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The Machine Girl Review

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by Mark Botwright May 19, 2011 at 11:19 AM

    The Machine Girl Review

    The Japanese splatter genre often treads a fine line between delivering what disaffected Americanized viewers, cynical of the happy ever after fairytale Hollywood endings (the type of producer-driven ideology that waters down hard boiled noir novels or foreign cinema adaptations), crave, and an outright return to the mind-numbing tedium of artistically bereft horror-exploitation cash cows. The choice is whether to take inspiration from a given style and celebrate the twist Japanese culture can have on it, utilising the standards of the mainstream and having some gore-filled fun with the tried-and-tested themes, or simply follow the formula of the least cerebral, cheapest yet most gruesomely eye catching imagery. The Machine Girl flirts with originality and genre subversion but ultimately falls squarely into the latter camp – good looking schoolgirl + gun limb appendage + blood = a marketable flick. Script and innovation unnecessary.

    The title may sound like a sequel to The Bionic Woman, but there is no fresh faced Lindsay Wagner in sight. The rice-paper thin plot, written by Noboru Iguchi who also serves as director, is the sort of thing a twisted child might come up with whilst being forced to sit through an after-school special on the effects of bullying. Who knows, perhaps Iguchi found an old note pad from his school years where, whilst being imprisoned in a darkened class room and forced to watch a simplistic VHS yarn carted in by a local bobby about telling a teacher when you’re being bullied, he diverted his attention and started drawing a girl with a machine gun for an arm sticking knives in the bullies’ heads.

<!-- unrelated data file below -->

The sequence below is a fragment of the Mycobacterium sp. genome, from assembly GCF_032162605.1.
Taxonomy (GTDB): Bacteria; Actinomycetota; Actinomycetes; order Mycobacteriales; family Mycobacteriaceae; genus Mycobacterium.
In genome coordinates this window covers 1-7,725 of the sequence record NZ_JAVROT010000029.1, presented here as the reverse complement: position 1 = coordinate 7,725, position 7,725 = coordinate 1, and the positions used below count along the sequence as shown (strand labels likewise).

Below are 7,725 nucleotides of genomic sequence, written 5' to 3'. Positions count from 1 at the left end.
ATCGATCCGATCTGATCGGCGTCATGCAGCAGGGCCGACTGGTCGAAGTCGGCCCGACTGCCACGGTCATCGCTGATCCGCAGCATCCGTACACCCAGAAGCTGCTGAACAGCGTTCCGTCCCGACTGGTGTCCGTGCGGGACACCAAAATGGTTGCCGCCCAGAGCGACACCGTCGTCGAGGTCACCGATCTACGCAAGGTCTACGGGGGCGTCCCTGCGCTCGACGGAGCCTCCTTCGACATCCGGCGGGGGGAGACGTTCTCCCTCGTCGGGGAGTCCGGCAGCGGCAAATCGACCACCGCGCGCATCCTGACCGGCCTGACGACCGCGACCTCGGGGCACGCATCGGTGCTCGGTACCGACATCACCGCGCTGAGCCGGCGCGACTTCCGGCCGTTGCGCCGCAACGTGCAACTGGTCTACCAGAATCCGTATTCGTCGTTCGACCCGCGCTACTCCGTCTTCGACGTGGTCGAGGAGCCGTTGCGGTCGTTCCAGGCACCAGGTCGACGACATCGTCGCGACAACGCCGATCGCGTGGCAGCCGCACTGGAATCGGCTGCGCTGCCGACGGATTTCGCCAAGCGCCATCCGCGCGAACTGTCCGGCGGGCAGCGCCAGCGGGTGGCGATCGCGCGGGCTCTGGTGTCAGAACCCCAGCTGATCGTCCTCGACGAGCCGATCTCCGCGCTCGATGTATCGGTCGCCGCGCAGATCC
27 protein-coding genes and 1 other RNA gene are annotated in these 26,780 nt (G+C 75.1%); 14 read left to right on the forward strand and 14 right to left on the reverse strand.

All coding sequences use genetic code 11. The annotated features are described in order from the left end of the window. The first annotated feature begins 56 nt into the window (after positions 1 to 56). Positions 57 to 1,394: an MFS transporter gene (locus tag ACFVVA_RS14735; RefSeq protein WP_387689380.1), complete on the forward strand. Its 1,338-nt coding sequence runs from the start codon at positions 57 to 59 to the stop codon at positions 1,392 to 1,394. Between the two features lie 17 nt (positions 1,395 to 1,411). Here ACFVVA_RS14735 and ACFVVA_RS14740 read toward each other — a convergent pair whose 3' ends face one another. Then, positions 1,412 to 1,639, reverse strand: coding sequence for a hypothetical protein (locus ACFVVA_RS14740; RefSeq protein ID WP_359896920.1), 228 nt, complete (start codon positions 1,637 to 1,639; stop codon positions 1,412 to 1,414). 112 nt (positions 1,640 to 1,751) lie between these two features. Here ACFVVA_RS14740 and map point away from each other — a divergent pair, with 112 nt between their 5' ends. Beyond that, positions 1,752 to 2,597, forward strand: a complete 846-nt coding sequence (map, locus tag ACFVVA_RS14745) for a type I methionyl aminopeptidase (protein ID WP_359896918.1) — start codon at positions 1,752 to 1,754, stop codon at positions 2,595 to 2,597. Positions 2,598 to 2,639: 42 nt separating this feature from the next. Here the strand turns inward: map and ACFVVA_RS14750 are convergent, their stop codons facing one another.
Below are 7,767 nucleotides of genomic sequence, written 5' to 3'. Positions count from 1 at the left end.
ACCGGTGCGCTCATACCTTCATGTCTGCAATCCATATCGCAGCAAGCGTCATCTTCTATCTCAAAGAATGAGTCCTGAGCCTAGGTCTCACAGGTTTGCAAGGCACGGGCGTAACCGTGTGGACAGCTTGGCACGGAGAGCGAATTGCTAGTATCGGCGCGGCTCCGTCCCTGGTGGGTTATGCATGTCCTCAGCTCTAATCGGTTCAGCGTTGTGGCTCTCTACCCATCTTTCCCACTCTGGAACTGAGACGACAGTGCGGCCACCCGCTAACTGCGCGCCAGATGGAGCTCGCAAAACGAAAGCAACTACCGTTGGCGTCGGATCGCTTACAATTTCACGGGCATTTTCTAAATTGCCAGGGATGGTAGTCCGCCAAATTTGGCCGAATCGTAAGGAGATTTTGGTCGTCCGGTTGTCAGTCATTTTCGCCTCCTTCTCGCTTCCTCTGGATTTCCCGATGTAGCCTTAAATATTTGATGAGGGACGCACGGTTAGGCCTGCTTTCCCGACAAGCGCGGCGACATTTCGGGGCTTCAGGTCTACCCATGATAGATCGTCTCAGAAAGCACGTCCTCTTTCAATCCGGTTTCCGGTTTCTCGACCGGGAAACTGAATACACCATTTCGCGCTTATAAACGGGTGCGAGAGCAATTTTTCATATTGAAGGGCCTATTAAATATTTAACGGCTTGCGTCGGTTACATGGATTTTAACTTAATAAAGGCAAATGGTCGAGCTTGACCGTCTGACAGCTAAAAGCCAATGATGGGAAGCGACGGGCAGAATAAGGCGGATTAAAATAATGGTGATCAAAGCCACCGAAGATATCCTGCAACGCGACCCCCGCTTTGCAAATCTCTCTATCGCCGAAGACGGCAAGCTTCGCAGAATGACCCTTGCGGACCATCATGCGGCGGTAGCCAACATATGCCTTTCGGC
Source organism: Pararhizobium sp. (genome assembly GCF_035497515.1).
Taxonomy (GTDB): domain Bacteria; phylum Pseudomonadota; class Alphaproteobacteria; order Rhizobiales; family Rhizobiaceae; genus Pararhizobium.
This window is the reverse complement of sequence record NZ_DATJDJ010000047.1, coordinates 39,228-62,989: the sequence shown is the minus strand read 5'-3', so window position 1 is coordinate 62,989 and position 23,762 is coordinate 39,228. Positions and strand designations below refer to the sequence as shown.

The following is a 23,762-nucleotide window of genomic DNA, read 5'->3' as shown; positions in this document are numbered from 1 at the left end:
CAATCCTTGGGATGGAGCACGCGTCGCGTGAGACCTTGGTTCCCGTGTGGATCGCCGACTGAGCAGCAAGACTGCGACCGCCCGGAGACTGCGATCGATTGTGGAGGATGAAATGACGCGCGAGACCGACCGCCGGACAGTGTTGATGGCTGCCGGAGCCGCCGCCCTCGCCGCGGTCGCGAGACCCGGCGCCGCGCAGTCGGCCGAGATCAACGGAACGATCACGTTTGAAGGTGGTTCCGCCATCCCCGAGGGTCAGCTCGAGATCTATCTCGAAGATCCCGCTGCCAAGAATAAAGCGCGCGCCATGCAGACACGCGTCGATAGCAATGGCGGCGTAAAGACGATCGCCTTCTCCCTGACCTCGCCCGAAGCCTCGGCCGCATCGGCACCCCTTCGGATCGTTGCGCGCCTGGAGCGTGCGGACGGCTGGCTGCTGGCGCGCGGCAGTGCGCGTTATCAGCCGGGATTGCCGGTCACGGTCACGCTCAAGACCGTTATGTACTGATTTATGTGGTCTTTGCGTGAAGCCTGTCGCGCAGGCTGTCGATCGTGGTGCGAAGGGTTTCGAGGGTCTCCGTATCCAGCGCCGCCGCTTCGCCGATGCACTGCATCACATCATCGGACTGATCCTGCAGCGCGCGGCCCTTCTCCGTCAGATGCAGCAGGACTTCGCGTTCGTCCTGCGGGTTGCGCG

Whether it was a jotter full of gruesome childish scribblings or a genuinely new project, Iguchi followed the schmaltz of the educational films we were all made to watch. Once the title sequence has grabbed you by the throat, with numerous bodies, a pull back shot through the lead character’s legs and some par-for-the-course static images coupling the credits, the backstory begins with all the earnestness of an afternoon made-for-TV movie. Asami, or Ami for short, is a schoolgirl who excels at sports, lives with her younger brother and looks after him following the death of their parents. Whilst vomit-inducing saccharine music plays in the background we get to see her happy-go-lucky life as she plays basketball. Cue some nasty school ruffians, led by a foppish floppy haired son of a yakuza - who would easily win a most slappable teen contest with anyone bar Justin Beiber – and the result is one dead brother. No matter, the lad still gets more screen time as a catalyst for revenge than Fincher gave Newt in Alien 3, but not by much. He had a name, but I doubt it was decided upon until the final draft (assuming there was more than one), up to which point he’d likely be titled “Dead brother/impetus for retribution”. Once he’s taken a face first dive onto the pavement (and managed in the process to produce the least amount of blood from anybody in the entire film), and Ami handily finds a notebook of his with the page heading “People I want to kill” listing all those who’ve likely been involved in his death (what a stroke of luck), Big Sis begins her quest for justice.

    As with any decent revenge tale, particularly those involving a law abiding upstanding butter-wouldn’t-melt type as the protagonist, the old problem of “Why didn’t they just go to the police?” is quickly answered – one of the bullies is the son of the local law, and given Ami’s parents committed suicide over allegations of murder she is unsurprisingly disbelieved. Like shapes slotted into a painfully simplistic infant’s puzzle, the opening act is entirely set up to establish what is to follow. In truth Iguchi needn’t have bothered, as a slip of logic would not have made an ounce of difference to the fans eager to get to the bloodshed. This isn’t aiming to be akin to Boorman’s Point Blank, hell it isn’t even comparable to the straight-to-video eighties Mickey Rourke flick Point Break, it’s lo-fi gore trash and thankfully it realises it in quick smart time.